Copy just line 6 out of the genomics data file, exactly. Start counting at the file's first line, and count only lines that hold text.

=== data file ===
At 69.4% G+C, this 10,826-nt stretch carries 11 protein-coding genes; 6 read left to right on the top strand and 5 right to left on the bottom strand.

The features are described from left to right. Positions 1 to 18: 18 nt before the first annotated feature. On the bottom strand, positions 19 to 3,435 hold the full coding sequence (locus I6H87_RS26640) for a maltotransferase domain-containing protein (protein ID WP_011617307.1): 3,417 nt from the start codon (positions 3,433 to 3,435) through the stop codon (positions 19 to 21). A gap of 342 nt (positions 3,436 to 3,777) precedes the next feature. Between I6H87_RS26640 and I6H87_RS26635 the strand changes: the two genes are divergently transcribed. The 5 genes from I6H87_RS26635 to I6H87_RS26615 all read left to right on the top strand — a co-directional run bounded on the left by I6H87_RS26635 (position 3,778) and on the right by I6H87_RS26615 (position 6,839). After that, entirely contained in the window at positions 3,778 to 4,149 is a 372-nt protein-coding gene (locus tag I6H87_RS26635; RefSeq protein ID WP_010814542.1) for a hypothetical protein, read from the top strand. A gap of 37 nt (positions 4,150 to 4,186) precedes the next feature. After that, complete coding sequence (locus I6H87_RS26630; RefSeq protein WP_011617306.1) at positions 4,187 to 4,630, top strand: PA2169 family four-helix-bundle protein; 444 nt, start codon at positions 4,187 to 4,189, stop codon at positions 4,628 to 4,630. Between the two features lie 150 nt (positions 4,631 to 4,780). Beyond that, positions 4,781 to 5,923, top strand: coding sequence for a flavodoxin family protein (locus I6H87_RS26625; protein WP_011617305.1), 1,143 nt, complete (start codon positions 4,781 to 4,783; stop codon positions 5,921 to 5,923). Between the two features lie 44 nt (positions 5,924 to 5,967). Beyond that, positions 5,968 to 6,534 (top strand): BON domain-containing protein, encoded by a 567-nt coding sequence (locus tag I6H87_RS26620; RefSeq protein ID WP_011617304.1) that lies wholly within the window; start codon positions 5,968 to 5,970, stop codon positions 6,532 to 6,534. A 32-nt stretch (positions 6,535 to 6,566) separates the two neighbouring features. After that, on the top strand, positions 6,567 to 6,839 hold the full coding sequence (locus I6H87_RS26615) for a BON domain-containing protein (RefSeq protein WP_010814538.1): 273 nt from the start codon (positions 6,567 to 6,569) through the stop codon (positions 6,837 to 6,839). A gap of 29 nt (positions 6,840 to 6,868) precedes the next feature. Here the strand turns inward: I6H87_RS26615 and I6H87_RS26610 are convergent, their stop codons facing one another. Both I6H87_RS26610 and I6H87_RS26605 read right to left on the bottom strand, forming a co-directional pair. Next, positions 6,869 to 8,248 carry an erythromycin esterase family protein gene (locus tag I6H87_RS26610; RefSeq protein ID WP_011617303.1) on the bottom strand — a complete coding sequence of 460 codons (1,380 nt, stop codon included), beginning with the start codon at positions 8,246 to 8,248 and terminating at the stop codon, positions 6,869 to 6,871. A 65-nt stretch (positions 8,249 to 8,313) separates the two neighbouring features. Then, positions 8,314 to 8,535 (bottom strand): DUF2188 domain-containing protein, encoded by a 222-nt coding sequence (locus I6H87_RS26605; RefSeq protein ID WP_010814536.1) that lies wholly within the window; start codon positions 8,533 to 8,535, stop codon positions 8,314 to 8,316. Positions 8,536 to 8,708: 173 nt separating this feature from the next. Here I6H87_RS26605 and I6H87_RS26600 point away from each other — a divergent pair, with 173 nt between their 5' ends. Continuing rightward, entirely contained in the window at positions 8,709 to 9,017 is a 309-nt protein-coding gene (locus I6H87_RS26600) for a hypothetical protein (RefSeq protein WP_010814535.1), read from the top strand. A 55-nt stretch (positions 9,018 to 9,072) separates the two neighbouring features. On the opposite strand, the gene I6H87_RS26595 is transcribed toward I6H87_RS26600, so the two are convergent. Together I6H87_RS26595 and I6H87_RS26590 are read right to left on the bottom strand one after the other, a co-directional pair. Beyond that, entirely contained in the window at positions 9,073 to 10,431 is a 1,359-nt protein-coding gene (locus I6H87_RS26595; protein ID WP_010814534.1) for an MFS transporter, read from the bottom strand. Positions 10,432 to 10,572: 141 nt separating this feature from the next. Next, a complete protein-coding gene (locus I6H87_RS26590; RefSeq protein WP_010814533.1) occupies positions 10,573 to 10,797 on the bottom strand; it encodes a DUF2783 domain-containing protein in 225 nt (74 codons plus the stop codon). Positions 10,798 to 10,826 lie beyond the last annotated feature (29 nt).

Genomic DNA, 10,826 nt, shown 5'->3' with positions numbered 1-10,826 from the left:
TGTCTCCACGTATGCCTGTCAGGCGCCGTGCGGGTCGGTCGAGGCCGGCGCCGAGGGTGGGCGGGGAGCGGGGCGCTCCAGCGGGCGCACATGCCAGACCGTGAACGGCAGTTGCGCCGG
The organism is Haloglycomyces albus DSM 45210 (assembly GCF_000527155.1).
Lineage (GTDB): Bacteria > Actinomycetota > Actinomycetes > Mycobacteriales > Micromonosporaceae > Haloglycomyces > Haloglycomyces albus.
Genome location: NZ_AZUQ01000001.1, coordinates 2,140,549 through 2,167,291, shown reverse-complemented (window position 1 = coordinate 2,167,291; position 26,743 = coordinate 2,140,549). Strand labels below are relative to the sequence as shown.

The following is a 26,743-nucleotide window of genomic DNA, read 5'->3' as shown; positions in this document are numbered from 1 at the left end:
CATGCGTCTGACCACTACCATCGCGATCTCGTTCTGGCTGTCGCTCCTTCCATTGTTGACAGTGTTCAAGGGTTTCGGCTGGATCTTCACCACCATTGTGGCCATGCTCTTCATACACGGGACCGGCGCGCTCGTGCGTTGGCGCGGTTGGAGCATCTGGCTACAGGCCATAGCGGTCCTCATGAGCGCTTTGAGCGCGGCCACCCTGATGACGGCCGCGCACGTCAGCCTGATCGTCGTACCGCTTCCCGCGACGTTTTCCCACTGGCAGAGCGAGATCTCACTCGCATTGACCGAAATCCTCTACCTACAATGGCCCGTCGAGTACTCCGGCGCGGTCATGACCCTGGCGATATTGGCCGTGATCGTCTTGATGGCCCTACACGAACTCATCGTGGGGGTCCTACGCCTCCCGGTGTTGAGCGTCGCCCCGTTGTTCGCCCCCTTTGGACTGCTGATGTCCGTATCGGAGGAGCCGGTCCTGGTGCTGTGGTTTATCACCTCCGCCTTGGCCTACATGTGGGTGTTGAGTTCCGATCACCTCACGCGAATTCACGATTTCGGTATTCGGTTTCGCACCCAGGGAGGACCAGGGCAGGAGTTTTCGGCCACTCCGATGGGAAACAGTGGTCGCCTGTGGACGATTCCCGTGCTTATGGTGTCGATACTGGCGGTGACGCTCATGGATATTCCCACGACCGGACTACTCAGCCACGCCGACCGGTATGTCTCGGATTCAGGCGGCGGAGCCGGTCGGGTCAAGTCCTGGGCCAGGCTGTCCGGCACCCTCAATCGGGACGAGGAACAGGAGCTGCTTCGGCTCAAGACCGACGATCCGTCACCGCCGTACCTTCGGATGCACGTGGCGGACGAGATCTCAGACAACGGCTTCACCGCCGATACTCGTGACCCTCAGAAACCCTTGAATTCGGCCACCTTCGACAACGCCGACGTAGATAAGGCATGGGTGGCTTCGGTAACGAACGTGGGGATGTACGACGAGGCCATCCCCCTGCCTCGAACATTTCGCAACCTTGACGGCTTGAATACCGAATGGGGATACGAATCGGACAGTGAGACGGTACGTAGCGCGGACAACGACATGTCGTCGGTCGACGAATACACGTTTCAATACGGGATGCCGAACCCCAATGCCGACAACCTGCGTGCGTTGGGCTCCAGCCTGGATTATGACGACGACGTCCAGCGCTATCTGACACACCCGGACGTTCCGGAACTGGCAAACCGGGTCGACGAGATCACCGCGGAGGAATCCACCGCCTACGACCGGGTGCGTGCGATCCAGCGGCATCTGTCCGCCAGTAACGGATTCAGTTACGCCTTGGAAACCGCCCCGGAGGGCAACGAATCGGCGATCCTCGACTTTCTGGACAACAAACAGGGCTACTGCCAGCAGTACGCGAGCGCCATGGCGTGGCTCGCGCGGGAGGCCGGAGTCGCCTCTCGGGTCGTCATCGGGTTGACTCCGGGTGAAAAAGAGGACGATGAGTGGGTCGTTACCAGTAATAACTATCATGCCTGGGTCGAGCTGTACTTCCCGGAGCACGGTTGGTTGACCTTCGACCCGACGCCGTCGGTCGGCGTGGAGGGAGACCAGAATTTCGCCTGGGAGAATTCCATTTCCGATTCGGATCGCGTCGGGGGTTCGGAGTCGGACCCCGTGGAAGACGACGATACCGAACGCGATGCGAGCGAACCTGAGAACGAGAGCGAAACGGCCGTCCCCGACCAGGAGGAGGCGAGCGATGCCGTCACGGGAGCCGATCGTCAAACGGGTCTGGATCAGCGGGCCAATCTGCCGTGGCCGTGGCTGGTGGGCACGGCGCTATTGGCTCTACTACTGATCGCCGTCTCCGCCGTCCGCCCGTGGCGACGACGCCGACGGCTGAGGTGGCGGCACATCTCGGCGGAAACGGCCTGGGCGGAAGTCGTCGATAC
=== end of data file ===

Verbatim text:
Lineage (GTDB): Bacteria > Actinomycetota > Actinomycetes > Mycobacteriales > Micromonosporaceae > Haloglycomyces > Haloglycomyces albus.